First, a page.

Category Archives: Video

Compare and contrast a US Safer Route to School with the Netherlands

I have just seen this post: Bike Lane SUCCESS! A Safer Route to Middle School | One woman. Many bicycles.

Go and read it, then come back and watch this 5 year old video of cycling to school in the Netherlands by David Hembrow

Note that it was -2 degrees Celsius when this video was recorded.

So which would you prefer your child to use as a “Safer route to School”?

David has written a long and detailed post critiquing rubbish design such as the “sharrows” praised in the first link which is well worth reading: A view from the cycle path: Ontario Traffic Manual “Bicycle Facilities” draft edition. How not to design for cycling.

Best Bike for early life!

LikeaBike Mini

This year we will become grandparents which is a very scary thought. It does give me an excuse to look at some first bikes though 🙂 I have seen plenty of Like a Bikes and am sure they are the best bike for early life! So maybe in 2 years we will be buying one of these for someone’s Christmas present.

I have included the wonderful video from the UK Like a Bike website below.

Sadly, we missed out on these for our children but won’t for the grandchildren. Although if any grandchild starts doing the stunts I for one am going to be absolutely terrified!

Brief half term holiday in Derbyshire

So we have just had 3 nights camping in Derbyshire which was a little damp 😉

We were at Ballidon Moor Farm Caravan Park which was excellent (although no phone signal using 3 mobile), a great position and good facilities.

Although only away for 3 nights we achieved a number of firsts for us.

  • As there were only 3 of us we put the 3 bikes in the car. This worked really well!
    • The bikes stayed much cleaner and dryer
    • It was much quicker and easier than putting on the roof carriers
    • Obviously they were more secure than putting them on any external bike carrier
  • On Wednesday it included our first day ride with Jane on her new bike.
    • We did 19.2 miles together (see the route on Strava). We started at the campsite and after a short steep road climb joined the High Peak Trail and then the Tissington Trail to finish at Tissington. After lunch I left Jane and Stephen there and rode on to collect the car to bring them back to the site.
    • I have uploaded three videos of the ride.
    • We really enjoyed the ride 🙂
    • We joined the High Peak trail at Longcliffe heading for Parsley Hay. It was very quiet until we joined the Tissington Trail but it did have quite a few farm gates and was pretty narrow in places.OLYMPUS DIGITAL CAMERA
    • The Tissington Trail was (for gravel) a good surface from a mile or so south of Parsley Hay. But it was busy and for quite long stretches much too narrow for the amount of traffic it was carrying. In the direction we were going it was almost entirely downhill (10 miles of downhill is amazing!).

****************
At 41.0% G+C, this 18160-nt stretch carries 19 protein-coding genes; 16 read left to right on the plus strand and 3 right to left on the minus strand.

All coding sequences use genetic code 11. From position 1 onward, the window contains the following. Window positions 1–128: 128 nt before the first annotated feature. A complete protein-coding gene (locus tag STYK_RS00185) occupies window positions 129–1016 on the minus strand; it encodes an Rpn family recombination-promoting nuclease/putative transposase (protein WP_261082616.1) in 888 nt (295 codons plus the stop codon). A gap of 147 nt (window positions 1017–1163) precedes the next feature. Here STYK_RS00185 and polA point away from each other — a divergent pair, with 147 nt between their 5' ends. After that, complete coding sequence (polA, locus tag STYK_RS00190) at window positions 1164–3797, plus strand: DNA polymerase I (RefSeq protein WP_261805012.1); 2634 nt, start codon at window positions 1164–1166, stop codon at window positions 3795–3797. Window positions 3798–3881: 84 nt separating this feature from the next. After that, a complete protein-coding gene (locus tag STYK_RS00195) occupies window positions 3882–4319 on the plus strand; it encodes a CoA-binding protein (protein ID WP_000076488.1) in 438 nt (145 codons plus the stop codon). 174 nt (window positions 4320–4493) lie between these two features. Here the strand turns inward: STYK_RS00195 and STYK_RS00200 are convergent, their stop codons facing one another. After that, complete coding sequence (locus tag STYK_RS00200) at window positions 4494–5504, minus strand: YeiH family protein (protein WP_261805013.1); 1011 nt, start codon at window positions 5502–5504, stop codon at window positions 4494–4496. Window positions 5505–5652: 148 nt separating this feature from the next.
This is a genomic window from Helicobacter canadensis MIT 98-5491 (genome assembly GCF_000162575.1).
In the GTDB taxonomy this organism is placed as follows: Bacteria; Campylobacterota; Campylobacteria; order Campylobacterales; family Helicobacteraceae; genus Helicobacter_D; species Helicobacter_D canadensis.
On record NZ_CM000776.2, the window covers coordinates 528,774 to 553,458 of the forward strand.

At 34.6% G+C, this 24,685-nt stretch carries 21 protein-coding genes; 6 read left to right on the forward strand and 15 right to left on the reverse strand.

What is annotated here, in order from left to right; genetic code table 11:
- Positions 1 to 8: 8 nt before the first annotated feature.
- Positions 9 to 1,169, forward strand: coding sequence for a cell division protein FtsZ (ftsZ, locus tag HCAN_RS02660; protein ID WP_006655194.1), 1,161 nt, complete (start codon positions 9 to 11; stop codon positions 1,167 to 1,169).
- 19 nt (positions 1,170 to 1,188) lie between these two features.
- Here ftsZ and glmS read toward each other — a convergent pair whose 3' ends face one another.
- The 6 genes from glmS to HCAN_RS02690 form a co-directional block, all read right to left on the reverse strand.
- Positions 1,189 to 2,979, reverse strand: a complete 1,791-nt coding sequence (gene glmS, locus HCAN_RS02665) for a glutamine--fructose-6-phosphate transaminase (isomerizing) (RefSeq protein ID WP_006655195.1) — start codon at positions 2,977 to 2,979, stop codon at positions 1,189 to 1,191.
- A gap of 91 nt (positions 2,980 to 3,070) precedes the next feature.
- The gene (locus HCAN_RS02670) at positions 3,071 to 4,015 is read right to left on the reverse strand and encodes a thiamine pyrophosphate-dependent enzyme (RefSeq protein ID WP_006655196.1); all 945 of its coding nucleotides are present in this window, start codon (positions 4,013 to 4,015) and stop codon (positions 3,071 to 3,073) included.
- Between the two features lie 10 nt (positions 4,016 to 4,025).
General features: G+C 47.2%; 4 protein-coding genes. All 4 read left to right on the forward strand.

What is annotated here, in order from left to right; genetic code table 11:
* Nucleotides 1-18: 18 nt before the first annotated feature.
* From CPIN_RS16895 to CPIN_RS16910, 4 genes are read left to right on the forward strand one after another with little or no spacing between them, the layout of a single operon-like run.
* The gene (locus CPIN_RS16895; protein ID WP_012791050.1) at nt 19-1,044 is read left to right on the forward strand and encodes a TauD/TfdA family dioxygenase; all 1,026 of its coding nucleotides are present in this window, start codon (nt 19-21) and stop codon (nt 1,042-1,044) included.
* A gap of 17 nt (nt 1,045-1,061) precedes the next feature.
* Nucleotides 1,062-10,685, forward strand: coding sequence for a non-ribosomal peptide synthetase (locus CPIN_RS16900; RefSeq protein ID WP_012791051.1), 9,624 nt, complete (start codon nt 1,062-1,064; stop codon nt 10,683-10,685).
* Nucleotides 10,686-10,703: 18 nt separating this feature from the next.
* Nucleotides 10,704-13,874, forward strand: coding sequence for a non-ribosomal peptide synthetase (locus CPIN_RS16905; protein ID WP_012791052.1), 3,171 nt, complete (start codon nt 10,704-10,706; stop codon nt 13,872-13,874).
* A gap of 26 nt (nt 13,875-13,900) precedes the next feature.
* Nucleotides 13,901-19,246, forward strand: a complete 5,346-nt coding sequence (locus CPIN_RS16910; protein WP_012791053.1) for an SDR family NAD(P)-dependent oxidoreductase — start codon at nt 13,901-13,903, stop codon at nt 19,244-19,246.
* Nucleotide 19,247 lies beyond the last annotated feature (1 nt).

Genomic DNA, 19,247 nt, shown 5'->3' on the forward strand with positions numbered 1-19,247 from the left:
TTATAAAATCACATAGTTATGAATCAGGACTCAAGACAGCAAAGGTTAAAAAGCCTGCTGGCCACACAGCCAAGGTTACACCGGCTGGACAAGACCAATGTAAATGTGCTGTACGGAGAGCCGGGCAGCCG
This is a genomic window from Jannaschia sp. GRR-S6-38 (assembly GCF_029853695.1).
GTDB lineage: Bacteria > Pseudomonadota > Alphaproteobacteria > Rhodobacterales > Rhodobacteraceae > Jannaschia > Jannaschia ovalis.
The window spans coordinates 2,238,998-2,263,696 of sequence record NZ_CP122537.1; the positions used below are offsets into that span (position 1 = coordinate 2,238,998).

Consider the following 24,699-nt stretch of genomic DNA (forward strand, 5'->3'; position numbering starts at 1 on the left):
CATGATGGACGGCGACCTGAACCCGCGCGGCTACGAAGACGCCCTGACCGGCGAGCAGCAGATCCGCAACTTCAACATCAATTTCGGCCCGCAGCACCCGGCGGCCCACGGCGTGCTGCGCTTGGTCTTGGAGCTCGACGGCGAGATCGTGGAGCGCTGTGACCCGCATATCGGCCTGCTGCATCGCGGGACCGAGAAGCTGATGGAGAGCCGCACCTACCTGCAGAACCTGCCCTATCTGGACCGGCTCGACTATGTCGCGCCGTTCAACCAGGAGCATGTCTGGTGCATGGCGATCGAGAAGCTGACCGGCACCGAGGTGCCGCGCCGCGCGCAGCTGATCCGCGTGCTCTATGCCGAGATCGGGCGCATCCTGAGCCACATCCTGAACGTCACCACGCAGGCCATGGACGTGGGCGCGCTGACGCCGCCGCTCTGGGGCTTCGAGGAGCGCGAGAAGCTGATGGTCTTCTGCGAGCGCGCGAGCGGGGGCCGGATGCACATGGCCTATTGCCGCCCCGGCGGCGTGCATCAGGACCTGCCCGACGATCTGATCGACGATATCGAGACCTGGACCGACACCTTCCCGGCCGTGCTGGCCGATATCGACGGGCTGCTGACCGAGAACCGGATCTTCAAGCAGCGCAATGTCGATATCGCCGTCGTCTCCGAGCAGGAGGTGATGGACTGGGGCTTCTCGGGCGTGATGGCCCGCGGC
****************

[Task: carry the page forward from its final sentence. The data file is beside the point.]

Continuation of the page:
• The views were wonderful and thanks to Victorian Railway engineering the gradients were fantastic.
    • Tissington was a great place for us to finish. Fortunately we beat both the rush and the rain to get lunch at  Old Coach House Tea Rooms. While I went for the car Jane and Stephen went to the Candle Workshop, Vintage Sweet Shop and Methodist Chapel.Parked for lunch at Tissington
  • On the Tuesday after we had visited Bakewell I tested the route starting just north of Parsley Hay at Sparklow thru Tissington and back to the campsite (see it on Strava) that was 15.7 miles after heavy rain for many hours.
    • It rained pretty constantly during the ride so there were lots of big puddles. I was riding my Stoater for the first time in these sorts of conditions since I fitted the mudflaps on the bottom of the mudguards. They worked brilliantly. I could watch water gushing down the front mudguard and not hitting me. When I went through deeper puddles the bottom of the mudflap hit the solid water and knocked it away from me. I was amazed at how dry I stayed and how clean the bike stayed despite hammering through the puddles at high speed.
    • My Bike for Life is incredibly comfortable and sure footed on these surfaces whatever the weather thanks to the combination of
    • At the same time I love that the combination of Gates Belt Drive, Rohloff Hub Gears, full mudguards and mudflaps keep bith me clean and the bike clean while needing no maintenance after such a wet sticky gravel ride.
  • On the Monday after we had setup camp. I rode to Matlock where Jne and Stephen joined me for dinner.
    • The 12 mile ride is on Strava (and included a fair bit of climbing, although never down to 1st gear)
    • I have uploaded a video of the first part of the ride (to Cromford) 

Anyway a good break with some great riding.

 

Leicestershire the anti cyclist county

If you live or travel in Leicestershire you have probably realised that this is a county that is resolutely anti cycling and cyclists. Let me give you some examples.

1. The County Council hold a Cycling Consultation meeting. Sounds good but it is scheduled for twice a year and this year one of the 2 meetings was cancelled and the other was scheduled for 1:30pm so that people would have to miss work to attend. It was allocated 1 hour. A County Council that believes 1 hour a year is an appropriate amount of time to invest in meeting cyclists to discuss the whole county makes the total lack of priority obvious. (to be fair the meeting ended up lasting 4 hours but still had to massively cut the agenda and has not agreed to increase the frequency or length of the meetings).

2. The County Council routinely ignore maintenance needs and reports about cycle facilities. At the above meeting CTC Right to Ride campaigners were struggling with problems that have been reported multiple times over 2 or 3 years and yet which have been ignored. I have twice reported a bad bit of cycle path alongside the busy A6 at a field entrance that floods every time it rains, no response yet.

PB270004